* Treating your dog who gets too hot or too cold. Unlike us, dogs perspire through their paws. On superhot days, keep your dog cool by dipping his paws in cool water. You can pour bottled water into your baseball cap if necessary. On cold days, coat your dog’s paws in petroleum jelly to prevent ice crystals or salt from cutting the paws. And heed the motto to “hug, not rub” to warm your dog who may suffer from frostbite. Place a small dog inside your winter coat to gradually warm up from your body heat. Wrap a large dog in a Mylar blanket, that lightweight shiny blanket that marathon runners and campers use to retain heat.

Household items checklist
Here’s a rundown of everyday items that can be used in a pet first aid situation when the kit is not available:
• 6-foot nylon leash
• Bath towel
• Sneaker shoelaces
• Mylar blanket
• Bottled water
• Baseball cap
• Your credit card or driver’s license
• Your bandana
• Your sweatshirt
• Thick magazine and/or newspaper
• Unused plastic doggy bag
• Your cell phone (with a pet first aid app)

Share some of your “Mutt-gyver” pet safety ideas! Email me at arden@fourleggedlife.com.

And, contact me about teaching veterinarian-approved, hands-on pet first aid/CPR/safety to you and your group. I often am accompanied by Chipper and Casey (my tolerant dog-cat teaching assistants) and we conduct in-service training for pet-related businesses as well as to the general public. Learn more by visiting my pet first aid site by clicking here.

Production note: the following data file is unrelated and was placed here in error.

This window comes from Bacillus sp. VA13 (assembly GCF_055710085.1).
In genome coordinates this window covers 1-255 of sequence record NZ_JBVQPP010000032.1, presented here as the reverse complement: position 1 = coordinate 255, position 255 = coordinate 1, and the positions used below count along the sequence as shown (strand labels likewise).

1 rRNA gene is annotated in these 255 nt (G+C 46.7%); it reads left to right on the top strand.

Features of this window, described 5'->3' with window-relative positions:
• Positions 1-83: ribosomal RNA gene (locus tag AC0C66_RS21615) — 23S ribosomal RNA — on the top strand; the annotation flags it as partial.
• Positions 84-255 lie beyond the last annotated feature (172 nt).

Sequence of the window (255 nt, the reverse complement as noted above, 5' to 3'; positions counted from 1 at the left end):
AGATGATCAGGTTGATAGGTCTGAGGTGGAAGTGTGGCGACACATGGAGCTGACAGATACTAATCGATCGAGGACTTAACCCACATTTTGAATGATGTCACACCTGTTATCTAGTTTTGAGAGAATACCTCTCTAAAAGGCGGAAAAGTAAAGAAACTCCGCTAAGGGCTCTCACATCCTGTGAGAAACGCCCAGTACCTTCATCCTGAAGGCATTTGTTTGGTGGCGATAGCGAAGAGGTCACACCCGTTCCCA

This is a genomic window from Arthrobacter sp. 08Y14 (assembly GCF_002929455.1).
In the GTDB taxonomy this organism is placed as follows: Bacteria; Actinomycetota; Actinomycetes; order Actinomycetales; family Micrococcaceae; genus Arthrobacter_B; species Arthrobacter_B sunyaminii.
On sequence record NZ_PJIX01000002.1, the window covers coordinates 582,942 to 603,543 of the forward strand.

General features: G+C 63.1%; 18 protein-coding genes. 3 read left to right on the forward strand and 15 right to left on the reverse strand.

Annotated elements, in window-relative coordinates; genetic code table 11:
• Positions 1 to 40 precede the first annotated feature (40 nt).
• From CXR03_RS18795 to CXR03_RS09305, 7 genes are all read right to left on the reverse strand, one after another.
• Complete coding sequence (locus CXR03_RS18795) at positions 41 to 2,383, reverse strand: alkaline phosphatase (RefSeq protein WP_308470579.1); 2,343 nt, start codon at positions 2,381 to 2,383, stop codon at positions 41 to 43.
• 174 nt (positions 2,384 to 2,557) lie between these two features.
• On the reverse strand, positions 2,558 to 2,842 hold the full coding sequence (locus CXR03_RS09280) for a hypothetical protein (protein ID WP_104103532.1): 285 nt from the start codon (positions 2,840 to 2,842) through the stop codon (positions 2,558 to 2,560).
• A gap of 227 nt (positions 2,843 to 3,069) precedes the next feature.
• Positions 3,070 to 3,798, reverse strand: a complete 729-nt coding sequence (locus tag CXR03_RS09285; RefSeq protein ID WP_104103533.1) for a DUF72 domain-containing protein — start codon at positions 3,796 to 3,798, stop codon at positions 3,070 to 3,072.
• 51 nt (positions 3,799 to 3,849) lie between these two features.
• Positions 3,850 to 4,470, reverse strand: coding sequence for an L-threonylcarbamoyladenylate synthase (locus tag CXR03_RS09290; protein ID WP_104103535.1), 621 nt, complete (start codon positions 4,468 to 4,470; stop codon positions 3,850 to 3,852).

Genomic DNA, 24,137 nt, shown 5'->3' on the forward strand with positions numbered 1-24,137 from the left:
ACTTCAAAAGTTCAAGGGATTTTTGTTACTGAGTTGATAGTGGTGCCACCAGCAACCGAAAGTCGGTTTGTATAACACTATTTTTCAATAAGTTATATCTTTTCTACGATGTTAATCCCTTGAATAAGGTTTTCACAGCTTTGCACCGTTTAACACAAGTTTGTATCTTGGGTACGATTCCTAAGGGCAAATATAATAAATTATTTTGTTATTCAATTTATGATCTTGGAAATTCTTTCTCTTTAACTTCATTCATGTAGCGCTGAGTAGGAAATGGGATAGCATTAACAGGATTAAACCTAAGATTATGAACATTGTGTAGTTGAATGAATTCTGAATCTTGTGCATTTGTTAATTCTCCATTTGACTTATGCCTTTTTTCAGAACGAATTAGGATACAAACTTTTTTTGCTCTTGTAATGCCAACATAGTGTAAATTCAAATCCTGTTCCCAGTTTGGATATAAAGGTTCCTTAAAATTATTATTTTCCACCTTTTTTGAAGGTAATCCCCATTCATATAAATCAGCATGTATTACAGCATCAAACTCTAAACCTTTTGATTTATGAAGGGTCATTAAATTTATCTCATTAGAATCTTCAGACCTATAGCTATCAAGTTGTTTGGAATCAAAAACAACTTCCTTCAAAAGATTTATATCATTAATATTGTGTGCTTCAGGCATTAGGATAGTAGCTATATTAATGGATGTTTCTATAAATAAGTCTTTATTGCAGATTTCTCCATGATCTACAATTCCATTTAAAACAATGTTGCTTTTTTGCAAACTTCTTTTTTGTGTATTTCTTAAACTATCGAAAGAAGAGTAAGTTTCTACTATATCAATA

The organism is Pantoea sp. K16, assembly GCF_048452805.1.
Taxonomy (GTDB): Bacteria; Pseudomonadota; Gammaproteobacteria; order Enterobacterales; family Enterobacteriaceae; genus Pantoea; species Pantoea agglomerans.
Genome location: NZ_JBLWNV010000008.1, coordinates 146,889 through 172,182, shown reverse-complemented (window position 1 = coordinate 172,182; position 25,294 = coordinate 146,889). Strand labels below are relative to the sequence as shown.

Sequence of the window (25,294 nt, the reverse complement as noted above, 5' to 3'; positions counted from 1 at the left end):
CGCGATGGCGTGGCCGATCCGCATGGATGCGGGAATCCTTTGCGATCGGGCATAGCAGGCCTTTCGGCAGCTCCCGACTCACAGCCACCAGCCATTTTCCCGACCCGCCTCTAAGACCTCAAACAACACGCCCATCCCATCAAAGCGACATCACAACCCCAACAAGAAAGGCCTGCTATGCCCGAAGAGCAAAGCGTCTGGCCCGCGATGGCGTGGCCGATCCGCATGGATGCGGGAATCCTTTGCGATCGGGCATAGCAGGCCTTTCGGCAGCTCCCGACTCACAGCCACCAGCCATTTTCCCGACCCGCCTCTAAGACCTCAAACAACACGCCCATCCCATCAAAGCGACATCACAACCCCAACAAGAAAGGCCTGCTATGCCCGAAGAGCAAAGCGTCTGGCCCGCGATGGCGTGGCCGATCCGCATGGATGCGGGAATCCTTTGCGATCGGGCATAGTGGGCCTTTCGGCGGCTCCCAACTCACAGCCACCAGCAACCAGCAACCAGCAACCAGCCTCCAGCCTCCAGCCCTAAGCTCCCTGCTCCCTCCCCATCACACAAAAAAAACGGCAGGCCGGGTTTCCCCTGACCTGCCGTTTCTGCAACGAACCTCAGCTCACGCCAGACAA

This Post Has 3 Comments
  1. Arden,
    I’ve been looking through your posts. Great stuff, thanks for sharing. I have been working through some pet first aid lessons. You never know when these mad skills will be useful.

  2. Dear Arden,
    I am a lover and owner of 6 absolutely adorable 4 legged children (2 rescue cats,, 2 Standard, and 2 Minature Schnauzeri). Recently when I visited my Vet, I found your email in a cat magazine. I looked you up and would like to take your First Aiid Course. Where do I sign up for it? I live in Ithaca, NY and I am wondering if possibly it is offered at the Cornell Veterinary College. Would you please put me on your mailing or email list, and tell me more about your courses? I enjoyed reading your website and will be returning to it regularly. Thank you.
    Joanne Seifried, Ithaca,NY 14850.